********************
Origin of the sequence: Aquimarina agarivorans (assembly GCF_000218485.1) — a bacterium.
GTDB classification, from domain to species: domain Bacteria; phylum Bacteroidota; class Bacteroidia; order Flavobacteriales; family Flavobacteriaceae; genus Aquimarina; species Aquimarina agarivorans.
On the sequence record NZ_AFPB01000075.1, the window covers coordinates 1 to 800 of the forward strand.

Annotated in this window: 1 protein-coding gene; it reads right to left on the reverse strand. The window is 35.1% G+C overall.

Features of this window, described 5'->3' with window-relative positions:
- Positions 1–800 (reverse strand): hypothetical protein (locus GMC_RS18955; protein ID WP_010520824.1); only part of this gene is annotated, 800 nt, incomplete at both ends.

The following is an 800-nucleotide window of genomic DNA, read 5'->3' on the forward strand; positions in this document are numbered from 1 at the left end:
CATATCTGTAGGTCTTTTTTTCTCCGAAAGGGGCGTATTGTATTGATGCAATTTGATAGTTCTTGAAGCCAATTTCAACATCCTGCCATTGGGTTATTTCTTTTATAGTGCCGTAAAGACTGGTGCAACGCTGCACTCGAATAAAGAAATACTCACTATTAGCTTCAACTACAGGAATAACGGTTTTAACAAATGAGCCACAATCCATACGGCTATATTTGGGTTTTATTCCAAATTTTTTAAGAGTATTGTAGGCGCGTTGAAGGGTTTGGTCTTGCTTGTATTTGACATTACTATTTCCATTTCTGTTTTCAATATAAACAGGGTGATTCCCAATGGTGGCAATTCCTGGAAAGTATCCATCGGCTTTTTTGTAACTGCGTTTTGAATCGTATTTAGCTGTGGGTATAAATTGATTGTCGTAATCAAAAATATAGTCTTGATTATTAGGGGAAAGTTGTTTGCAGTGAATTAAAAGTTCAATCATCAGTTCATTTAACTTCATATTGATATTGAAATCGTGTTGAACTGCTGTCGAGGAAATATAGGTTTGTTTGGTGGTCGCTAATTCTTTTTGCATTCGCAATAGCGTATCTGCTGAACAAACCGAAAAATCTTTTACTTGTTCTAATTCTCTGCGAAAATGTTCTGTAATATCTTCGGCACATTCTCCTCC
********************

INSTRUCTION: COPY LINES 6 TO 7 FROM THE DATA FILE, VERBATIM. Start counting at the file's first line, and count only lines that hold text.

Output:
- Positions 1–800 (reverse strand): hypothetical protein (locus GMC_RS18955; protein ID WP_010520824.1); only part of this gene is annotated, 800 nt, incomplete at both ends.

The following is an 800-nucleotide window of genomic DNA, read 5'->3' on the forward strand; positions in this document are numbered from 1 at the left end: